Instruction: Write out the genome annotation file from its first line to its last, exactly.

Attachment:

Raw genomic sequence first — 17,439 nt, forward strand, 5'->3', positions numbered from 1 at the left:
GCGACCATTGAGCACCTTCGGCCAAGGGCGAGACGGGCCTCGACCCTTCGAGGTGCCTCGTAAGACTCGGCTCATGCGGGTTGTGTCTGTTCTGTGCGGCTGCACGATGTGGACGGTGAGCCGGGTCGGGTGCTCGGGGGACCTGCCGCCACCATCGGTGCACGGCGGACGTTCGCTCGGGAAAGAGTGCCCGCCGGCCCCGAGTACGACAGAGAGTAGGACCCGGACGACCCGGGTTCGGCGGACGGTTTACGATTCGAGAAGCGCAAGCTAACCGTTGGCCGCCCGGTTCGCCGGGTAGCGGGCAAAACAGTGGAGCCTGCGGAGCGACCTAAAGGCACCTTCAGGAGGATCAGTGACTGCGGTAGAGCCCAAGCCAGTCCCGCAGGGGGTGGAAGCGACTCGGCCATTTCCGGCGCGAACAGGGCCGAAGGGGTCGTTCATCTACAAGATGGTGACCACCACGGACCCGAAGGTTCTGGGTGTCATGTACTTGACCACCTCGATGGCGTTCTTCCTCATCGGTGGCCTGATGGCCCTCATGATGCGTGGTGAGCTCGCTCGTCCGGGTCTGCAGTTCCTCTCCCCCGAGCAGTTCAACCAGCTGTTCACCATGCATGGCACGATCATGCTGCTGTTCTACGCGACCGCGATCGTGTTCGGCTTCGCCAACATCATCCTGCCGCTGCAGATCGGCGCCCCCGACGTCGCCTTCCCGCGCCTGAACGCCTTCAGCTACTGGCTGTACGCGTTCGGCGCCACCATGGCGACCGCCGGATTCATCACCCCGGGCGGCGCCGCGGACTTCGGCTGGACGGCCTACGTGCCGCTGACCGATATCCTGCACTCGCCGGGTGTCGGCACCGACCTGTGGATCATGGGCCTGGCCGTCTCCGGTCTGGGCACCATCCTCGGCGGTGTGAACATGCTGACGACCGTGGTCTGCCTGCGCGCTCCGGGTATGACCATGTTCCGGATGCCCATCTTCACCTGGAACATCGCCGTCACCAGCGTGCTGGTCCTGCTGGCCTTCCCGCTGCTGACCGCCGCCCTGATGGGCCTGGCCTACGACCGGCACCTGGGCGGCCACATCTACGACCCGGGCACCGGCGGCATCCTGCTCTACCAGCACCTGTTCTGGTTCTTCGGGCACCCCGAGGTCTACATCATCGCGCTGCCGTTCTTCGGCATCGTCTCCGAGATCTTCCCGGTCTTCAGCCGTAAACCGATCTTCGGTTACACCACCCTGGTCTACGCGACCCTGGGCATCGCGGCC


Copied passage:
Raw genomic sequence first — 17,439 nt, forward strand, 5'->3', positions numbered from 1 at the left:
GCGACCATTGAGCACCTTCGGCCAAGGGCGAGACGGGCCTCGACCCTTCGAGGTGCCTCGTAAGACTCGGCTCATGCGGGTTGTGTCTGTTCTGTGCGGCTGCACGATGTGGACGGTGAGCCGGGTCGGGTGCTCGGGGGACCTGCCGCCACCATCGGTGCACGGCGGACGTTCGCTCGGGAAAGAGTGCCCGCCGGCCCCGAGTACGACAGAGAGTAGGACCCGGACGACCCGGGTTCGGCGGACGGTTTACGATTCGAGAAGCGCAAGCTAACCGTTGGCCGCCCGGTTCGCCGGGTAGCGGGCAAAACAGTGGAGCCTGCGGAGCGACCTAAAGGCACCTTCAGGAGGATCAGTGACTGCGGTAGAGCCCAAGCCAGTCCCGCAGGGGGTGGAAGCGACTCGGCCATTTCCGGCGCGAACAGGGCCGAAGGGGTCGTTCATCTACAAGATGGTGACCACCACGGACCCGAAGGTTCTGGGTGTCATGTACTTGACCACCTCGATGGCGTTCTTCCTCATCGGTGGCCTGATGGCCCTCATGATGCGTGGTGAGCTCGCTCGTCCGGGTCTGCAGTTCCTCTCCCCCGAGCAGTTCAACCAGCTGTTCACCATGCATGGCACGATCATGCTGCTGTTCTACGCGACCGCGATCGTGTTCGGCTTCGCCAACATCATCCTGCCGCTGCAGATCGGCGCCCCCGACGTCGCCTTCCCGCGCCTGAACGCCTTCAGCTACTGGCTGTACGCGTTCGGCGCCACCATGGCGACCGCCGGATTCATCACCCCGGGCGGCGCCGCGGACTTCGGCTGGACGGCCTACGTGCCGCTGACCGATATCCTGCACTCGCCGGGTGTCGGCACCGACCTGTGGATCATGGGCCTGGCCGTCTCCGGTCTGGGCACCATCCTCGGCGGTGTGAACATGCTGACGACCGTGGTCTGCCTGCGCGCTCCGGGTATGACCATGTTCCGGATGCCCATCTTCACCTGGAACATCGCCGTCACCAGCGTGCTGGTCCTGCTGGCCTTCCCGCTGCTGACCGCCGCCCTGATGGGCCTGGCCTACGACCGGCACCTGGGCGGCCACATCTACGACCCGGGCACCGGCGGCATCCTGCTCTACCAGCACCTGTTCTGGTTCTTCGGGCACCCCGAGGTCTACATCATCGCGCTGCCGTTCTTCGGCATCGTCTCCGAGATCTTCCCGGTCTTCAGCCGTAAACCGATCTTCGGTTACACCACCCTGGTCTACGCGACCCTGGGCATCGCGGCC